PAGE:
Berry: Millenials need to vote, here’s why

Berry: Millenials need to vote, here’s why

Millenials continue to have the lowest voter turnout in the country

In the last municipal election, a meagre 25 per cent of Lake Country voters dropped their ballots into a white box.

B.C.’s average voter turnout for municipal elections is 33 per cent and you can’t argue that it’s Lake Country’s population size that makes its voters so uninterested in local politics as Peachland, with a population of 5,000, has had the highest voter turnout in the Central for the past decade.

Don Wilson, with the Peachland Museum, says its because of Peachland’s retired population, as about half of the municipality is over the age of 55.

READ MORE: Peachland has highest voter turnout for the past decade in Central Okanagan

While this theory may be true, we then turn at the age-old argument of why young people don’t vote. Lake Country has a growing population of young families, who will be affected by rising housing costs, public beach accessibility, water quality, taxes, ect. for years to come.

It’s not a problem that only Lake Country deals with, young Canadians under 35 don’t often show up to the polls on both provincial and national levels (however, there was a spike of interest for the federal election in 2017).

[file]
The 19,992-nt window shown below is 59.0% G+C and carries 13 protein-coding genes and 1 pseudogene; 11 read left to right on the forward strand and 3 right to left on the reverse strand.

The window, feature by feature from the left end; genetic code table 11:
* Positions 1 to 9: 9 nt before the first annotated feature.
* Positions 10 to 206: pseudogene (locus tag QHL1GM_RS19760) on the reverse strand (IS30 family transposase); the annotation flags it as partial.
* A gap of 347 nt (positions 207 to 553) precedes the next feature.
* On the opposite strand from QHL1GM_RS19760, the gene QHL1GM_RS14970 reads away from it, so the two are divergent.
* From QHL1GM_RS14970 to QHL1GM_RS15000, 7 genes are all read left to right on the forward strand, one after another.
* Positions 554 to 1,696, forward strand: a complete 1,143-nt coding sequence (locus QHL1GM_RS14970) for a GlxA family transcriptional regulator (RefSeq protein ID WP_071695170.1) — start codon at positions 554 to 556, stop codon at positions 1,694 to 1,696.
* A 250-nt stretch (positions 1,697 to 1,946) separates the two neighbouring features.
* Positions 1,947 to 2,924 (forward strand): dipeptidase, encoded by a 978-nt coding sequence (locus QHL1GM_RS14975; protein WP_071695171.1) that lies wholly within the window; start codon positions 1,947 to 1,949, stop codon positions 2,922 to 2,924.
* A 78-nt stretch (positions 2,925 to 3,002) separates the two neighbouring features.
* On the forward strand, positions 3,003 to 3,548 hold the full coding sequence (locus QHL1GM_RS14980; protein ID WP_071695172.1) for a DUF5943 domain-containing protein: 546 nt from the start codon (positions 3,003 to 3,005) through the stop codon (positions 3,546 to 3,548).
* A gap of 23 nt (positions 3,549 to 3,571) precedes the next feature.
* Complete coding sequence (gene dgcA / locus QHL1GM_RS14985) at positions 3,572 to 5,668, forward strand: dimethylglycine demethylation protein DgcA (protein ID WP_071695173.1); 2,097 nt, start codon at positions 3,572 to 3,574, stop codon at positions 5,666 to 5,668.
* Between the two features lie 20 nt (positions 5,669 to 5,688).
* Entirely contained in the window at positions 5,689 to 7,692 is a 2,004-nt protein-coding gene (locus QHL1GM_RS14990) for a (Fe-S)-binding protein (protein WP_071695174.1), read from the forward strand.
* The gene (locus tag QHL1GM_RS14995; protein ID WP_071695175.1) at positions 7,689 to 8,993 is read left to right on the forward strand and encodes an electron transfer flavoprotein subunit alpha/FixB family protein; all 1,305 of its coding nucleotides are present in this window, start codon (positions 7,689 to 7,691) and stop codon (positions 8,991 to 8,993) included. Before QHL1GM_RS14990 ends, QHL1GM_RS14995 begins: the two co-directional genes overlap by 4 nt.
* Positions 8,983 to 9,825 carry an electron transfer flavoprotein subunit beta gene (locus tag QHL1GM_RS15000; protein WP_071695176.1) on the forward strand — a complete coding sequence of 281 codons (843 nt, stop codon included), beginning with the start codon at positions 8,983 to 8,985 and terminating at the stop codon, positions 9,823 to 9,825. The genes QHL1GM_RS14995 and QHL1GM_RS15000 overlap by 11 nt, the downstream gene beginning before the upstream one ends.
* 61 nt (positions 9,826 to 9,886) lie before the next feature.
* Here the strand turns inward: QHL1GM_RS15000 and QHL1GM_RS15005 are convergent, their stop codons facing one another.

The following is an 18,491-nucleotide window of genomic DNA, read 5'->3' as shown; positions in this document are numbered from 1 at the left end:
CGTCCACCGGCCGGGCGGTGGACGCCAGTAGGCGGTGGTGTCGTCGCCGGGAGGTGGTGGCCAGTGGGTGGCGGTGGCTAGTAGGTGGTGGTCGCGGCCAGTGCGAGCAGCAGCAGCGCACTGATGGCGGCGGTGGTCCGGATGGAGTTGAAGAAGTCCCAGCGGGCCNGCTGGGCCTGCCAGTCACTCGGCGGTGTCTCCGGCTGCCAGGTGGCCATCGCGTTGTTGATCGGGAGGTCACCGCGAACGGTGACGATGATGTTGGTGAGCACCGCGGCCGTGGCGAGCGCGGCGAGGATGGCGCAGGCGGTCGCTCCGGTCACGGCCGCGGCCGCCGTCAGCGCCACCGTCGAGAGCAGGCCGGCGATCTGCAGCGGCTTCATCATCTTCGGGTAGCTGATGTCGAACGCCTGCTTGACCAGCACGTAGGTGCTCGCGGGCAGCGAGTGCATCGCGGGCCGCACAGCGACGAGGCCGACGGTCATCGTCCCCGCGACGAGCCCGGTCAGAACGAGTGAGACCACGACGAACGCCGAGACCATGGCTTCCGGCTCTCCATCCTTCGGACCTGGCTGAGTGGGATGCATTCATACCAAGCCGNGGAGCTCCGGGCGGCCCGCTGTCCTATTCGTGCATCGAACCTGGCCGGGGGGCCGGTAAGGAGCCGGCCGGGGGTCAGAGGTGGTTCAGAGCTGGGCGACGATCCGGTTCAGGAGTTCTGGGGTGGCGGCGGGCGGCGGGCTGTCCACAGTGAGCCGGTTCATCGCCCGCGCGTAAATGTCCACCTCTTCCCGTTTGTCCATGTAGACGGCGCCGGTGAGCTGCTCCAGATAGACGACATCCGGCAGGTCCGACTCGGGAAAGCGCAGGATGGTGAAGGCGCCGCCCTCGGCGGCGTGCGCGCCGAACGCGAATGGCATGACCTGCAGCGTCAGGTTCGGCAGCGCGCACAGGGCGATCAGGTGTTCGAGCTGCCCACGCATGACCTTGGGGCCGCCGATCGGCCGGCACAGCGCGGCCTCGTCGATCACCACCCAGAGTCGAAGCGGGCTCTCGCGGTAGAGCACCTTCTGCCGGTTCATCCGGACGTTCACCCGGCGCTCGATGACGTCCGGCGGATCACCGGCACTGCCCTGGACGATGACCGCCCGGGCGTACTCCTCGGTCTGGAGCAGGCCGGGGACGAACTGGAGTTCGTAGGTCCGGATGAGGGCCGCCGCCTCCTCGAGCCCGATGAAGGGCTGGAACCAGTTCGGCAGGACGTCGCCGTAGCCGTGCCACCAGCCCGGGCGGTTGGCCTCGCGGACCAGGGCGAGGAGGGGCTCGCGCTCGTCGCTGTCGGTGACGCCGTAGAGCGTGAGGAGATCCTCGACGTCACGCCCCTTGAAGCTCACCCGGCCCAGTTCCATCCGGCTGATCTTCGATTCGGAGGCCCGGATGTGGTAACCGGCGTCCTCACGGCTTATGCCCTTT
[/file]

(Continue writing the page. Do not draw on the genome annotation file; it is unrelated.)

The decisions your council makes has a direct impact on your city. Politicians will naturally gravitate to policies and messages that affect baby boomers, as they are Canada’s largest demographic, but that shouldn’t be a deterrent for millennials. If we voted more, maybe we’d see politicians start to address issues that have more of an effect on our age group.

It’s baffling how many young people complained about the smoke this past summer, yet took no time to research what politicians are doing to mitigate forest fuels and more importantly, what politicians are doing to combat climate change, which is directly linked to the increase in wildfires. It’s also costing $1 billion annually for B.C. property damage losses.

READ MORE: Climate change blamed for $1 billion annual B.C. property damage losses

You will be directly impacted by this, either for smoke, fires, floods or landslides, increasing taxes ect. and you also have the ability to go to your local politicians and talk to them.

Millennials will also be on the earth longer than the baby boomers, maybe it’s time we started thinking about how we want to leave our mark.

@carliberry_
carli.berry@kelownacapnews.com

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